Chick-Fil-A Restaurant Required To Pay Workers In Legal Tender, Not Chicken Tenders

Class War
Chick-Fil-A Restaurant Required To Pay Workers In Legal Tender, Not Chicken Tenders

In July of this year, a Chik-Fil-A franchisee in Hendersonville, South Carolina, tried to save some money by asking "volunteers" to come work at their store directing customers to their new Drive Thru Express in exchange for chicken dinners.

"We are looking for volunteers for our new Drive Thru Express! Earn 5 free entrees per shift (1 hr) worked," a Facebook post read, "Message us for details."

While there were a few takers, the backlash to the gambit was so strong that it was canceled after just one day.

Now, instead of saving a few bucks, franchise owner Joel Benson will be required to pay all of his "volunteers" in actual, non-edible money. The Labor Department ordered him this week to pay $235 in back pay to seven workers — on top of, we can assume, the five chicken entrees they were given at the time — as paying them in chicken was a violation of the Fair Labor Standards Act. Imagine that!

It is worth noting that for-profit companies don't get to have "volunteers." That is also a violation of the Fair Labor Standards Act. (Interns, a discussion for another day, are not considered "volunteers.") We may have crappy labor laws in this country, we may have a ridiculously low minimum wage, but you still can't have people working for free. Well, unless you are the restaurant I worked at for like two weeks during college that refused to pay me my base pay after I was fired for telling one of the owners that she was legally not allowed to wear flip-flops while working in a restaurant and did, in fact, offer to pay me in food. (I probably should have taken it since they closed before I ever got my money.)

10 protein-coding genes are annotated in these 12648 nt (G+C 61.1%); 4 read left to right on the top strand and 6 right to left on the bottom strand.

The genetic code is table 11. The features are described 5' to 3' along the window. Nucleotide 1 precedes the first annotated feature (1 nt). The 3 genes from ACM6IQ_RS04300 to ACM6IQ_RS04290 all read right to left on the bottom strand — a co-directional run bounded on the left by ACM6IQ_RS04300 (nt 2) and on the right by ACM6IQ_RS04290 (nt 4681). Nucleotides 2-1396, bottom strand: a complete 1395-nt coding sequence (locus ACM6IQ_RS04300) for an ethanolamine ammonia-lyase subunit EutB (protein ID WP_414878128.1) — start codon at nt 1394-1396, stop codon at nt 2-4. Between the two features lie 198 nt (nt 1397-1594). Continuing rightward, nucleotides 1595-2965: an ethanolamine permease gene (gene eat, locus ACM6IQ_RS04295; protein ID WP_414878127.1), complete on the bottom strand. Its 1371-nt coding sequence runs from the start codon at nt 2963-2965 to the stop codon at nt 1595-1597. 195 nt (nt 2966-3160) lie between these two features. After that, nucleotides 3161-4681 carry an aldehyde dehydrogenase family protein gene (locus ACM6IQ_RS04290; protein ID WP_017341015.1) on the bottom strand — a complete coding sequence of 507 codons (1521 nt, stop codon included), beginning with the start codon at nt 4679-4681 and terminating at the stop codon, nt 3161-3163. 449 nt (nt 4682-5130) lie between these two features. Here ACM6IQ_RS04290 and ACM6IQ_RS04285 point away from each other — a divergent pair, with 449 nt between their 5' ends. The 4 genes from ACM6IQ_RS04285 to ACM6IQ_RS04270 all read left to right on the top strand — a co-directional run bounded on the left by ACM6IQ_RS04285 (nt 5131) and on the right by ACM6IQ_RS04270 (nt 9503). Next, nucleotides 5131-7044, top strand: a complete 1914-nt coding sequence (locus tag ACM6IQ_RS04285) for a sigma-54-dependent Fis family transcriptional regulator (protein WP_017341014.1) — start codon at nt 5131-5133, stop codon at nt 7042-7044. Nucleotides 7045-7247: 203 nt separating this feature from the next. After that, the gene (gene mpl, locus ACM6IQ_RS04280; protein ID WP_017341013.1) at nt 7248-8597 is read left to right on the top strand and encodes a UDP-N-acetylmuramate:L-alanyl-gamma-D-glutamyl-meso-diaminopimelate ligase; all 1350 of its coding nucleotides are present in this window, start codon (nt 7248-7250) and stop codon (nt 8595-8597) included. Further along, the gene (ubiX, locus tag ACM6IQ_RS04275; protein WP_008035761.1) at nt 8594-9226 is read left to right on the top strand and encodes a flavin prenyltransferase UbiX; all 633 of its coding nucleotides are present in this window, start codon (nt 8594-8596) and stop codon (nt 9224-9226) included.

In addition to the backpay, this particular Chick-Fil-A is also being fined $6,450 in civil penalties for violating child labor laws by allowing three minors to operate a trash compactor, which is also illegal. While people under 18 can work, there are laws regulating what kind of work they are allowed to do, and operating a trash compactor is not one of the things they are allowed to do.

A Chick-Fil-A restaurant in Tampa was recently fined $12,478 for violating child labor laws, after requiring 17 of its 14- and 15-year- old employees to work past 7 p.m. or for more than three hours a day on school days. In 2020, another Chick-Fil-A restaurant in Lubbock, Texas, was forced to pay $12,510 in back wages to 184 employees after having required them to buy $60 uniforms in order to work there, which resulted in their total pay being less than the minimum wage. I would be shocked, except that I know a lot of retail stores back in the day (ahem, Abercrombie and Fitch) used to pay minimum wage while also requiring employees to wear new clothes from the front of the store.

Chick-Fil-A is not the only fast-food restaurant screwing its workers in this way, of course. Just a few weeks ago, the Department of Labor fined a McDonald's franchisee in Pittsburgh $57K for violating child labor laws. In February of this year, a California McDonald's franchisee had to pay $25K in fines for employing minors in "hazardous work in violation of child labor laws."

In July, a Taco Bell franchisee was ordered to pay $56K in backpay to 31 assistant general managers after "misapplying' overtime wage rules.

In September, a South Carolina Burger King franchisee was ordered to pay $17K for, you guessed it, child labor violations across their nine restaurants.

It's worth noting that this all comes at a time where people are still huffing and puffing about how low-wage workers are driving inflation by demanding higher wages. It is also worth considering that if these companies paid more, they might have more adult employees who could do certain aspects of these jobs without violating child labor laws.

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Robyn Pennacchia

Robyn Pennacchia is a brilliant, fabulously talented and visually stunning angel of a human being, who shrugged off what she is pretty sure would have been a Tony Award-winning career in musical theater in order to write about stuff on the internet. Follow her on Twitter at @RobynElyse


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